How will Kyler Murray rebound from worst defeat of his life?

TEMPE, Ariz. -- For Kyler Murray to remember a loss as bad as Sunday's 34-7 drubbing by the Los Angeles Rams, the Arizona Cardinals' rookie quarterback had to go through his extensive memory bank of games.

He never lost like that in college.

He never even lost a game in high school.

So was this the most lopsided loss of his career?

"This season? Yeah, or in my life probably," Murray said.

Murray has lost a lot this season, as Sunday's defeat dropped Arizona to 3-8-1. Who knows how many seasons Murray would have to comb through, dating well back to his youth football years, to come up with eight losses in total.

So when Murray takes the field this Sunday at State Farm Stadium for a game against the Pittsburgh Steelers (4:25 p.m. ET, CBS), there will be added intrigue: How will this born winner respond after the worst loss of his life?

"I expect him to play a lot better," coach Kliff Kingsbury said Monday. "We all hate losing, and he's part of that. We're all embarrassed by that performance in all three phases, and we expect to play a lot better this week."

Kingsbury didn't handle Murray with kids' gloves on Sunday afternoon. When things got bad, Kingsbury left Murray on the field -- questionably at times -- so he could experience the moment.

"I've said it all year: Every one of these is going to be a learning experience, and he needed to stay in and try to work through a tough situation, get completions and settle in," Kingsbury said after the loss. "Even the negative experiences, you have to learn from, you have to get better from, and this was certainly one of those."

A day after the loss, Kingsbury, a former NFL quarterback himself, added: "He hung in there. You're a professional football player, and it's not always going to be pretty. You have to find a way to find yourself in those moments and do your job, and that's to play quarterback at a high level.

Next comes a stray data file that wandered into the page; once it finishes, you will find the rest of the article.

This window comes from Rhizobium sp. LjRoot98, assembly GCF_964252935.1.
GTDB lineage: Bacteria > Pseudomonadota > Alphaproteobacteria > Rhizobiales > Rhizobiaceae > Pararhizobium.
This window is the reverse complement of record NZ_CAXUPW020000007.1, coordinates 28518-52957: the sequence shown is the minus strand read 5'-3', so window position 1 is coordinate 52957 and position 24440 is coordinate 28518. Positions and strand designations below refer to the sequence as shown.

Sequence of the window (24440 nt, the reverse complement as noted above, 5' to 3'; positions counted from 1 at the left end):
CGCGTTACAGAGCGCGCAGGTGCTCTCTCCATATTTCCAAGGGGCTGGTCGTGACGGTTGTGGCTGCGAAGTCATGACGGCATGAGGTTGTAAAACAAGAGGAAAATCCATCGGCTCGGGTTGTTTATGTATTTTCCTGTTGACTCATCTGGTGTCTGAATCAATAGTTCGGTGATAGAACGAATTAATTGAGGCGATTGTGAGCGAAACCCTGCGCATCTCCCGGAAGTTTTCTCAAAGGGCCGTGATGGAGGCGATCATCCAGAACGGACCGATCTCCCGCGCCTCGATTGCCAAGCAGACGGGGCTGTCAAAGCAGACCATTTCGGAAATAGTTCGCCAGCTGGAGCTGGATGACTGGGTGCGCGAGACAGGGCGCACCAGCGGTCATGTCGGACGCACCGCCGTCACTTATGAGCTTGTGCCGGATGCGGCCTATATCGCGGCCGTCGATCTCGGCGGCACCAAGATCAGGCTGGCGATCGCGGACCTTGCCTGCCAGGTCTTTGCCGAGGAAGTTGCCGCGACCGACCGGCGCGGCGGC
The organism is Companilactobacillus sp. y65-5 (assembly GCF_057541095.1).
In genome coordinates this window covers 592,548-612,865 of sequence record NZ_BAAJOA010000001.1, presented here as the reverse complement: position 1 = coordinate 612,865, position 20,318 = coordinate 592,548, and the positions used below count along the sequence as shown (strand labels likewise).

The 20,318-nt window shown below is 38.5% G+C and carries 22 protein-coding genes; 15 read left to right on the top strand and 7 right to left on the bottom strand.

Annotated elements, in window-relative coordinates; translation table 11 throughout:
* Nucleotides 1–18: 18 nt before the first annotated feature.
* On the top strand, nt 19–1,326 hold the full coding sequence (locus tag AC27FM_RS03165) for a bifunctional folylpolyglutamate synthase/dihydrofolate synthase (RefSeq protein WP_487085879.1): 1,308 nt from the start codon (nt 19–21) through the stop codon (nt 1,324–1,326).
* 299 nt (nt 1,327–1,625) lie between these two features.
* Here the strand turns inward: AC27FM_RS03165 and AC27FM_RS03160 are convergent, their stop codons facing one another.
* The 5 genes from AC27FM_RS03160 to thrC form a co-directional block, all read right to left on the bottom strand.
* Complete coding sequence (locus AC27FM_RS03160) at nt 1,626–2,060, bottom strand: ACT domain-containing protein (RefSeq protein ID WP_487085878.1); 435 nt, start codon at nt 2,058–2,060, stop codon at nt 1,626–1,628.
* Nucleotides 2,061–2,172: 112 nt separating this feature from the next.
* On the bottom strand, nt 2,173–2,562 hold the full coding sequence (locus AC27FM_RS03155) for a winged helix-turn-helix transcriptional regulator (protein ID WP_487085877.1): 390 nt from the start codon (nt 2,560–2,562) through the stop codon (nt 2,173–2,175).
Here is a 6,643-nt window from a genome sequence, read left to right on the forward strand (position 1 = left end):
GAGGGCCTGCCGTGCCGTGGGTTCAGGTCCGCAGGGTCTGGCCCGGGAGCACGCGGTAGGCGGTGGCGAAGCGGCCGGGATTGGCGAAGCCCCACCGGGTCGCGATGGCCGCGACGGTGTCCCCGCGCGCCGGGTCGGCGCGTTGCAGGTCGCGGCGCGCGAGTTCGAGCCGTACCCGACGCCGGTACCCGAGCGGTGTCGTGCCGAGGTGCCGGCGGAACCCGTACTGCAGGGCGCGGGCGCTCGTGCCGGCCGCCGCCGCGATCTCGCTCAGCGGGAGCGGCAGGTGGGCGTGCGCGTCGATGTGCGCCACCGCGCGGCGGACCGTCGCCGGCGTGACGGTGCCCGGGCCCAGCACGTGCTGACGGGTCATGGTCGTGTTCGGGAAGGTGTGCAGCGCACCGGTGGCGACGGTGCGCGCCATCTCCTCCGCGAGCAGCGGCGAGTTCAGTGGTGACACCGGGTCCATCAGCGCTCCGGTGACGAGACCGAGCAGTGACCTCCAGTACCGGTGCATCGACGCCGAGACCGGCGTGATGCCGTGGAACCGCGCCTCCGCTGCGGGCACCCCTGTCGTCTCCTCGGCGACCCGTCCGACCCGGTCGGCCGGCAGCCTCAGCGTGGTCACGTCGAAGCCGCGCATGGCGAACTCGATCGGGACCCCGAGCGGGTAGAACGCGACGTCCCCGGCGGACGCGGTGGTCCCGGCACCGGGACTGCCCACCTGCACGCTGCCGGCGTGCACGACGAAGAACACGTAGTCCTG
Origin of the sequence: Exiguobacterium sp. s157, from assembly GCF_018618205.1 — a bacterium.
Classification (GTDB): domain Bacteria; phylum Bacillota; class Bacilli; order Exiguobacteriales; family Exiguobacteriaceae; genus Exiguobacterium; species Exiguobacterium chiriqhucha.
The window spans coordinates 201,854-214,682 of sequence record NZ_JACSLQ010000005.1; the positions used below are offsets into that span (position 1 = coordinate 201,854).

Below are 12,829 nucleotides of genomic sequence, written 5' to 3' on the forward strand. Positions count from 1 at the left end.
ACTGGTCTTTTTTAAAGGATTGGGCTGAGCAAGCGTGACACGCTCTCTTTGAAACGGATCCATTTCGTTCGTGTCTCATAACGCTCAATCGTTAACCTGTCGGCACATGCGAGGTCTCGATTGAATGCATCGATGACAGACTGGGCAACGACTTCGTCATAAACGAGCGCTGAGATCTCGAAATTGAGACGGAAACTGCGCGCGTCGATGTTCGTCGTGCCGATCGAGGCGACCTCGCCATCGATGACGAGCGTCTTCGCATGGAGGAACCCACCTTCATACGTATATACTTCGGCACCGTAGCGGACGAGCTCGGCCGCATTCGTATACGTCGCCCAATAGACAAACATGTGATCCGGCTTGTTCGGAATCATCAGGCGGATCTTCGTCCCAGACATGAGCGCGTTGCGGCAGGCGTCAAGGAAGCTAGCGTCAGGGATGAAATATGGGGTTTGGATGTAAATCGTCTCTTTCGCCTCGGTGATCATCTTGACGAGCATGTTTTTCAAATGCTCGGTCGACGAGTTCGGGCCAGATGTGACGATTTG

"We wanted to see him continue to get better and continue to work, and that's why we kept him in."

After most games this season, especially losses, Murray and Kingsbury offer differing opinions on various parts of their team's performance. Kingsbury will usually say something went wrong because of bad coaching or bad playcalling. Then Murray, who speaks after Kingsbury postgame, will take the blame, typically adding that the playcalling was fine.

But in the wake of the Cardinals' loss Sunday, both Murray and Kingsbury were on the same page when it came to why the Cardinals had such a lackluster performance.

"First game all year I didn't think we competed like we're able to," Kingsbury said. "I didn't think we had juice, coaches or players. Fans deserve better. This community deserves better than a product like that after a month off and coming back home."

Said Murray: "I think that from the jump we were flat."

It was ugly. When the third quarter ended Sunday afternoon, the Cardinals had accumulated just 81 yards and had zero points. It was Arizona's worst performance through three quarters this season, according to ESPN Stats & Information. The offense was stuck in the mud. Murray couldn't make plays with his feet and the Rams' pass rush was getting into the backfield with consistent regularity.

Kingsbury couldn't put his finger on one specific thing that wasn't working for the Cardinals' offense Sunday. It was "everything," the first-year head coach said.

"That's something we have to figure out," Kingsbury said. "We had the week off and felt like we were in good shape health-wise, but we didn't coach well, didn't play well and have to get it right this week."